They almost made it on the list last year, and this year they inched up to the top due to the badass beat that busts in after the first minute. I’m digging the 80s influences that some electro-pop bands are drawing from, and again they do it tastefully.

Born in Winter – Gojira

 There’s this whole thing that I just discovered early last year, where Black Metal is passing through a magic portal and coming out as some kind of brooding, grooving, beautiful emo post-rock. I don’t know what it’s called, but there are some great bands in this genre that I’ve come across lately, like Les Discrets, and Nachtmysium. It’s great when metal bands become more musical.

Check out all of my Spotify favorites from 2012:  2012: Great Music

Locally from the Northwest: My favorite releases last year were from local bands like Sandrider and Asva.

Here’s the list from 2011:  2011: Top 10

So… what did I miss?

Great Moments in Live Music from 2012

I was lamenting to Jake Weller the other day that I was jealous of people who can make Best Shows of the Year lists, but then he retorted that it was because I was playing shows and not going to shows. We-he-he-helllll, good point there Jake, and so it was that he solved a conundrum. So here’s a list of shows that held some level of personal awesomeness for me. Maybe this will mean something to you, too.

10. Primus

Ha ha, this is kind of a joke… but only kinda. I actually opened for Primus! Kinda. So the story is that I was in a band, Smidgen, back in the early 90s. We played in Southern Oregon, where we were going to high school and college. Well, fast forward 20 years, long after we had split up and gone our separate ways, and the Britt Festival in Jacksonville, OR, is looking for bands for their new second stage… and they actually contact us! To play with Primus! So we reform to play for that one show. It was awesome. A bunch of our friends showed up, and we all totally dorked out all night. Really fun and, of course, Primus put on a great show as always. Random note: they played an obscure King Crimson song during sound check. Later, I read that Les Claypool recorded some music with Adrian Belew, so there you go. Smidgen was (or I should say IS) huge fans of Primus and King Crimson, so this was one of those great alignment-of-the-stars sort of thing.

9. Metameric

These guys are just super cool and nice people. Shiplosion first played with them last year at the Blue Moon, and they were totally okay with us throwing a massively chaotic balloon party. The staff was Not Happy about the massive mess, constant popping of balloons, and all that, so we really really had to clean everything up spotlessly to make sure we’d be invited back. I think the staff was okay with us after we left the place cleaner than when we arrived. But hey, it’s the Blue Moon. No one goes there because it’s clean. I digress. The point is that Metameric is really thoughtful about their music. They’re a good balance between proggy elements, and just good overall solid metal songwriting. So it’s great that they were good sports about a dorky balloon party going on around them. A lot of metal bands are just too self-concious about that kind of thing, but not Metameric.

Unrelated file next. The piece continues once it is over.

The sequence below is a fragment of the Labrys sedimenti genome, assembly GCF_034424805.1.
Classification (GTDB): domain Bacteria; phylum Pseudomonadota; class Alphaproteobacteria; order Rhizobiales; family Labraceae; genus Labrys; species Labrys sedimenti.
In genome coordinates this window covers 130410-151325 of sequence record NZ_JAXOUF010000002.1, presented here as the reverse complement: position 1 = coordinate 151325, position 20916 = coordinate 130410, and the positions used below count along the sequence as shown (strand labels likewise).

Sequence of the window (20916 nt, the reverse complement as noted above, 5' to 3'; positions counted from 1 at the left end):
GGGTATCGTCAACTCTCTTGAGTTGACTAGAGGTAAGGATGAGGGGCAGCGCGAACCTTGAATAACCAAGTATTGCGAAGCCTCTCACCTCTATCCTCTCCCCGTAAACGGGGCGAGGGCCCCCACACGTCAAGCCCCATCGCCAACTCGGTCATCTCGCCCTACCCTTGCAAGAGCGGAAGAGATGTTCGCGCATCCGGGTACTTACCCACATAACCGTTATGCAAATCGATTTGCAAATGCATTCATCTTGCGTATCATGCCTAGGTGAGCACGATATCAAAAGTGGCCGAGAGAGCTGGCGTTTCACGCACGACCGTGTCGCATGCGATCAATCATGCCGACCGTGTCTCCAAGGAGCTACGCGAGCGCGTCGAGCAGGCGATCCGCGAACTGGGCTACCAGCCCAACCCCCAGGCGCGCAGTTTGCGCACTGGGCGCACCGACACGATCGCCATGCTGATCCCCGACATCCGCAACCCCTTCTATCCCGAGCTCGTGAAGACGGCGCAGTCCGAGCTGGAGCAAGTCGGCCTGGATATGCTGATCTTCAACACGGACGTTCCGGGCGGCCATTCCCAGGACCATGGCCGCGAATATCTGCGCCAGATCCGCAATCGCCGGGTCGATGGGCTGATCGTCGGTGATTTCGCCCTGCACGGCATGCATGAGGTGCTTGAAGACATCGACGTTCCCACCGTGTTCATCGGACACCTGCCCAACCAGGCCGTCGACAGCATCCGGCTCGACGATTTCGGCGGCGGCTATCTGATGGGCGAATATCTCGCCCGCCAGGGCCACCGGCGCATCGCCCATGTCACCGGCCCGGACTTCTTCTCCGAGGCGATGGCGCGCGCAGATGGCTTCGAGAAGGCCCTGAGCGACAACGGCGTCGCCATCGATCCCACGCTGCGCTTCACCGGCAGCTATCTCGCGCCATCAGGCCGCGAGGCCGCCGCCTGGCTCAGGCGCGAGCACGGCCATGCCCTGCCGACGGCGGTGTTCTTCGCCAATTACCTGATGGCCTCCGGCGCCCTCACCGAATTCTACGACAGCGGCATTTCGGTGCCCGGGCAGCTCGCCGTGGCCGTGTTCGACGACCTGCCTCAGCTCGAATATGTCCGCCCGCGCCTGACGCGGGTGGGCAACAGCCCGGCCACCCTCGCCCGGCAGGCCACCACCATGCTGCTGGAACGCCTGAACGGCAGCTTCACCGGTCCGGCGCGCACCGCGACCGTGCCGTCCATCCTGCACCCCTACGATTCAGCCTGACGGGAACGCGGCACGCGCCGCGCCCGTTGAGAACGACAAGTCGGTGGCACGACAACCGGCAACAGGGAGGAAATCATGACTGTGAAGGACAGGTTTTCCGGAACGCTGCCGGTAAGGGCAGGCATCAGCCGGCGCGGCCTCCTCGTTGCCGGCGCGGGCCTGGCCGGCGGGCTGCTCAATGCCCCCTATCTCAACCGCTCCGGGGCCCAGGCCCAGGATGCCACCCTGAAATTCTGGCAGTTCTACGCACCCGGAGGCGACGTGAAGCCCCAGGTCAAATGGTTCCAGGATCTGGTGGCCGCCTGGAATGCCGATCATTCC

8. Nu Klezmer Army

Dude, the night that we played with them at the Conor Byrne, these guys were on another plane. Some of the most soulful klezmer I have ever heard. Bucharest Drinking Team had been playing a few solid days of Folk Life Festival, and then we went up to Ballard for this afterparty. I was exhausted, and I was setting up my drums on the side of the stage in a completely packed room–when the Nu Klezmer Army went on stage. I literally stopped and just stood there transfixed, while they proceeded to tear out my heart with their soulful klezmer crooning. I looked around frantically to see if anyone was getting this. They were. The room was completely in their clutches. I had to force myself to choke back tears and continue to set up my drums. Five days later, their bass player, Joe, was killed by a gunman with untreated mental illness. We will never be the same. Later, some of the most beautiful and heartbreaking music I’ve ever heard was to be heard in the intersection outside the front door of Cafe Racer, and then later at the memorial. It’s a shame that it’s in times of mourning that there is some of the most amazing music–but it’s probably of great importance to those who need comforting.

7. Emperor Norton’s Stationary Marching Band

The night after the Cafe Racer shootings, Bucharest Drinking Team played a fundraiser for Honk Fest West. It wasn’t until much later that night, when ENSMB hit the stage (I’m reasonably sure it was them) and proceeded to play some kind of insane New Orleans funeral dirge, that I finally broke down in sobs.

6. Colin Ernst

At the memorial that I mentioned earlier, he sang a new song entitled Assholes and Fuckheads. I’m trying to get someone to record it so that this masterpiece can be shared with the world, so that the world can be a better place. Any time that life screws with you, you will sing this song and feel better.

5. Bucharest Drinking Team

It’s selfish to mention my own band, but grieving can be very selfish and that’s perfectly fine. We were playing a fundraiser for the family and friends of the victims, and we got permission to sing some Circus Contraption lyrics that Drew would sing, and I look out into the audience at the Tractor and people are arm in arm, swaying back and forth, and kicking their feet a little, and I can’t say how relieving it was in that moment to see all the camaraderie and love in this strange and quirky and excellent community we have, and I knew at that moment that we’re okay. It’s moments like this that are why I play music.